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The Lutheranized Beginnings of Swedish Fable History

Zillén, Erik LU (2007) The XVIIth Colloquium of the International Reynard Society In [Host publication title missing]
Abstract
The paper discusses how the early reception in Swedish of the Aesopic fable was filtered through German Lutheranism. The main focus of the paper is on the country’s very first vernacular fable collection, Hundrade Esopi Fabler (A Hundred Fables of Aesop), published in Stockholm in 1603. This volume is a faithful translation of the German collection Hundert Fabeln aus Esopo, composed in the 1570s by Nathan Chytraeus, a Latin Professor at the university of Rostock and the younger brother of the orthodox Lutheran theologian David Chrytaeus. The latter had an enormous impact on the religious-confessional development in Scandinavia during the second part of the 16th century. As the text material itself of the fable collection also has a clear... (More)
The paper discusses how the early reception in Swedish of the Aesopic fable was filtered through German Lutheranism. The main focus of the paper is on the country’s very first vernacular fable collection, Hundrade Esopi Fabler (A Hundred Fables of Aesop), published in Stockholm in 1603. This volume is a faithful translation of the German collection Hundert Fabeln aus Esopo, composed in the 1570s by Nathan Chytraeus, a Latin Professor at the university of Rostock and the younger brother of the orthodox Lutheran theologian David Chrytaeus. The latter had an enormous impact on the religious-confessional development in Scandinavia during the second part of the 16th century. As the text material itself of the fable collection also has a clear Lutheranizing tendency, the paper claims that the publishing of Hundrade Esopi Fabler in 1603 must be regarded as a contribution to the ongoing process of Lutheran confessionalization in Sweden. (Less)
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author
publishing date
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publication status
published
subject
keywords
translation, Hundrade Esopi Fabler (1603), Swedish fable history, Rostock theology, Lutheran culture, moral edification, confessionalization
in
[Host publication title missing]
publisher
Università di Torino & Société Internationale Renardienne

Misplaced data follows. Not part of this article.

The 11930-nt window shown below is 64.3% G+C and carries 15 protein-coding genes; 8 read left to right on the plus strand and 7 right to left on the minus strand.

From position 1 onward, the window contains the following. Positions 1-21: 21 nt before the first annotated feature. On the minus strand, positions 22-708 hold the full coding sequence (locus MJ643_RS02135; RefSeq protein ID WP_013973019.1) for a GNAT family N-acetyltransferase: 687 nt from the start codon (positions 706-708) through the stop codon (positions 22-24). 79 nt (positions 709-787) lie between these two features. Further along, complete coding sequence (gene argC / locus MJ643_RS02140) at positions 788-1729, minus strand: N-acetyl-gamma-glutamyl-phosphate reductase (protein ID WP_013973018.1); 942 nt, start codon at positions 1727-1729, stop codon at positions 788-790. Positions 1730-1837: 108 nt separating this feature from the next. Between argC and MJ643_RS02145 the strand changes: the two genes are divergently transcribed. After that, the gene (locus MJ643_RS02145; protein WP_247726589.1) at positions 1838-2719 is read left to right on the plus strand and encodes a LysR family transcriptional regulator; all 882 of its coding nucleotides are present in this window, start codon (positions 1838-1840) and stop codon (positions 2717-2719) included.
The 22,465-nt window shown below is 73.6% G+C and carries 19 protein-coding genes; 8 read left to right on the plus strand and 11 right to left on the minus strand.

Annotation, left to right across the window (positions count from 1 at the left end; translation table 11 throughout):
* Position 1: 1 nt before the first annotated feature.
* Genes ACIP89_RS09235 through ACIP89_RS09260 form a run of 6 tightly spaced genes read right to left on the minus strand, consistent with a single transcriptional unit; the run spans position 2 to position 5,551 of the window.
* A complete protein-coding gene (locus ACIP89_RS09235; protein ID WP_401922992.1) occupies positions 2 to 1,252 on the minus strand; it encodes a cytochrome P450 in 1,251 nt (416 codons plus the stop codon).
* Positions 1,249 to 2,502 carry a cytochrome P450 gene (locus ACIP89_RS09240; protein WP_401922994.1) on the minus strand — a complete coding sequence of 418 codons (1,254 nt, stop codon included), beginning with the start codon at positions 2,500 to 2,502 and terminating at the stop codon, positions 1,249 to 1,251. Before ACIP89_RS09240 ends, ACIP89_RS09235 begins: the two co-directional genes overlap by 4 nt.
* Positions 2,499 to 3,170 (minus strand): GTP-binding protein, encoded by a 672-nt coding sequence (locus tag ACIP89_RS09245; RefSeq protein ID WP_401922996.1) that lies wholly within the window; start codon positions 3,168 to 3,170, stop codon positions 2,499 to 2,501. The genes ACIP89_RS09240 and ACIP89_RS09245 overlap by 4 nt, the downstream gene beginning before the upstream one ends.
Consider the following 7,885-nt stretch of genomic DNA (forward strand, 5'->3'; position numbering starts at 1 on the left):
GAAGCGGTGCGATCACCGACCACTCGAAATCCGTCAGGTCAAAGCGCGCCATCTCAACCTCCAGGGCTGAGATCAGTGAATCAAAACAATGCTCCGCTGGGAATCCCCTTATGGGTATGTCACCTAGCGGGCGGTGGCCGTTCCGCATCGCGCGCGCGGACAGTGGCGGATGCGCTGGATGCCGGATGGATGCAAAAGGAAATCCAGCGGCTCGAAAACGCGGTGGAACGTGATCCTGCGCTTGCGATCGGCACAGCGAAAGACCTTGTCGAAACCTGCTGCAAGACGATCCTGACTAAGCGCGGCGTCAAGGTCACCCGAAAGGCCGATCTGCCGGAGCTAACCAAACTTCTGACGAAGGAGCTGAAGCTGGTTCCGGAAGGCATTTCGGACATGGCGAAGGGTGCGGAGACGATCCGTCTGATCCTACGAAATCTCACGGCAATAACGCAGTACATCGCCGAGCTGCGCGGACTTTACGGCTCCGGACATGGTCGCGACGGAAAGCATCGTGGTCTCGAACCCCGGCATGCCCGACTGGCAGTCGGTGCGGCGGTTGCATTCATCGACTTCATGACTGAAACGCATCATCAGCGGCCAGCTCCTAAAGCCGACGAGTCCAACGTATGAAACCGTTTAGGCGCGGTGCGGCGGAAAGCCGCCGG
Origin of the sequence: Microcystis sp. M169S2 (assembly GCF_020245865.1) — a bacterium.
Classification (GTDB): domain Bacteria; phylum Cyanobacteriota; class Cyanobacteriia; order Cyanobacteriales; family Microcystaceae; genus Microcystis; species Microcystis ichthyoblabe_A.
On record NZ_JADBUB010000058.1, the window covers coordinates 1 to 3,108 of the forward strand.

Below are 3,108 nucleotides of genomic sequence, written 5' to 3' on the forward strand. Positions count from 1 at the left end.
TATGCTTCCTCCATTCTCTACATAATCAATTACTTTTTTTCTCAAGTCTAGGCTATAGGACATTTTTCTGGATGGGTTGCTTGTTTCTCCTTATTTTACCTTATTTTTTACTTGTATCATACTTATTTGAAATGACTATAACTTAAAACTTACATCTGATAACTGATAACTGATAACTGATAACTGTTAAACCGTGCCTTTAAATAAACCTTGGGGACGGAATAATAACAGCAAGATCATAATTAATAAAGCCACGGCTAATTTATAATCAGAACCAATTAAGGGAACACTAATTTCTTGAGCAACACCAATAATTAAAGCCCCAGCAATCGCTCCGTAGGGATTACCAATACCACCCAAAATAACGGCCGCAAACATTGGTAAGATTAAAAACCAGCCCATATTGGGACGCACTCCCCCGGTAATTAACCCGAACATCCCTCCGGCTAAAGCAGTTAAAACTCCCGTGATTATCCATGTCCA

conference name
The XVIIth Colloquium of the International Reynard Society
language
English
LU publication?
no
id
eb8ab5d2-1d38-4893-8db8-aa40a23179c9 (old id 3348046)
date added to LUP
2013-01-08 13:20:43
date last changed
2016-06-29 08:58:32
@misc{eb8ab5d2-1d38-4893-8db8-aa40a23179c9,
  abstract     = {The paper discusses how the early reception in Swedish of the Aesopic fable was filtered through German Lutheranism. The main focus of the paper is on the country’s very first vernacular fable collection, Hundrade Esopi Fabler (A Hundred Fables of Aesop), published in Stockholm in 1603. This volume is a faithful translation of the German collection Hundert Fabeln aus Esopo, composed in the 1570s by Nathan Chytraeus, a Latin Professor at the university of Rostock and the younger brother of the orthodox Lutheran theologian David Chrytaeus. The latter had an enormous impact on the religious-confessional development in Scandinavia during the second part of the 16th century. As the text material itself of the fable collection also has a clear Lutheranizing tendency, the paper claims that the publishing of Hundrade Esopi Fabler in 1603 must be regarded as a contribution to the ongoing process of Lutheran confessionalization in Sweden.},
  author       = {Zillén, Erik},
  keyword      = {translation,Hundrade Esopi Fabler (1603),Swedish fable history,Rostock theology,Lutheran culture,moral edification,confessionalization},
  language     = {eng},
  publisher    = {ARRAY(0x97d53b8)},
  series       = {[Host publication title missing]},
  title        = {The Lutheranized Beginnings of Swedish Fable History},
  year         = {2007},
}